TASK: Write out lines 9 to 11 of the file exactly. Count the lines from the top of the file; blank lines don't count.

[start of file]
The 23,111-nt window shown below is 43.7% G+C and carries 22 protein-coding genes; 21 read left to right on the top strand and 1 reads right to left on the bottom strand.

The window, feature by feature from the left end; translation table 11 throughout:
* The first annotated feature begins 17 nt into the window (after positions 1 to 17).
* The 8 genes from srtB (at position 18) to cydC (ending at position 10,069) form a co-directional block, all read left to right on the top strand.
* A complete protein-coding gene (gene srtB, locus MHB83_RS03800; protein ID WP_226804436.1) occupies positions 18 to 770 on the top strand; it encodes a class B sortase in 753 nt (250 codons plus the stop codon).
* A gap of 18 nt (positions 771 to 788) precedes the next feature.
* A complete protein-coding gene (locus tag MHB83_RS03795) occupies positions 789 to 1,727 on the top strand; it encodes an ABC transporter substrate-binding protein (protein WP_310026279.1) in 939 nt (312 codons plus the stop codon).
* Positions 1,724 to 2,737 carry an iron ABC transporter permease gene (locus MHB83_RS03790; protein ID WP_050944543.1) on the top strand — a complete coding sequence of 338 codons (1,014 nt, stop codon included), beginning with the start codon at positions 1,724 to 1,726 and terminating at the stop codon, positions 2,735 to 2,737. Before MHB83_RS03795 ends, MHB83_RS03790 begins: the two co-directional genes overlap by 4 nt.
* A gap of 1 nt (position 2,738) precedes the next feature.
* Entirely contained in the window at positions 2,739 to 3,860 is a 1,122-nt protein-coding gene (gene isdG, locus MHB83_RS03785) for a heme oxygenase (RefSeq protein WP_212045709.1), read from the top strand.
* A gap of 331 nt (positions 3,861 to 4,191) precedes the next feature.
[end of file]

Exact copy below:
* A gap of 1 nt (position 2,738) precedes the next feature.
* Entirely contained in the window at positions 2,739 to 3,860 is a 1,122-nt protein-coding gene (gene isdG, locus MHB83_RS03785) for a heme oxygenase (RefSeq protein WP_212045709.1), read from the top strand.
* A gap of 331 nt (positions 3,861 to 4,191) precedes the next feature.